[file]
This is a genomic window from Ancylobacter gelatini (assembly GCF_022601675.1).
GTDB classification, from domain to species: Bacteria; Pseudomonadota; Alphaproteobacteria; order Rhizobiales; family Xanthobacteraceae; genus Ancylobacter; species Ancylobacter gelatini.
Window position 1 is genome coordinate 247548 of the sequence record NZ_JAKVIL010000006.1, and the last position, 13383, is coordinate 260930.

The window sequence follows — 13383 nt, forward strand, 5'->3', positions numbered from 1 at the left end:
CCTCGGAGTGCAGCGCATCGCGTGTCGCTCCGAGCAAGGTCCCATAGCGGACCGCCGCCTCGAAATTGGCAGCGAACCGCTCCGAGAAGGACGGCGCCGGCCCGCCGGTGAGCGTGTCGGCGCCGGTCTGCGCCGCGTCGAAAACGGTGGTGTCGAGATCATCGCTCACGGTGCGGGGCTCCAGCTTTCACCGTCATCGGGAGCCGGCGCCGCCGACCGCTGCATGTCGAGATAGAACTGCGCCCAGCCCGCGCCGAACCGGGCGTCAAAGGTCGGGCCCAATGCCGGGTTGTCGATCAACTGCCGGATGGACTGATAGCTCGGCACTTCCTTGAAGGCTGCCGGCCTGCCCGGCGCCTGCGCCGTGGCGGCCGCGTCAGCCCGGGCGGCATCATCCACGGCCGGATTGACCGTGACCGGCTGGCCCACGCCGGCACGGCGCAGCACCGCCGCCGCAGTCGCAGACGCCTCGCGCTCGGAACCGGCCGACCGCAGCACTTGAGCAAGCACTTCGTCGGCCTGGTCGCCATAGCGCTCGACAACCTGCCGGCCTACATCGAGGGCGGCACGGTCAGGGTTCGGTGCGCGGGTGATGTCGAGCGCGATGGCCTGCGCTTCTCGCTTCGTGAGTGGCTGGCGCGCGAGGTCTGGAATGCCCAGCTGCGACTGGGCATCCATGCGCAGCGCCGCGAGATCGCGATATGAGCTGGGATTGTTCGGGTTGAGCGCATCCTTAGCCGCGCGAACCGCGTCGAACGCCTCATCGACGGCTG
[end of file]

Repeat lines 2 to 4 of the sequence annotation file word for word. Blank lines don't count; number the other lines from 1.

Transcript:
GTDB classification, from domain to species: Bacteria; Pseudomonadota; Alphaproteobacteria; order Rhizobiales; family Xanthobacteraceae; genus Ancylobacter; species Ancylobacter gelatini.
Window position 1 is genome coordinate 247548 of the sequence record NZ_JAKVIL010000006.1, and the last position, 13383, is coordinate 260930.

The window sequence follows — 13383 nt, forward strand, 5'->3', positions numbered from 1 at the left end: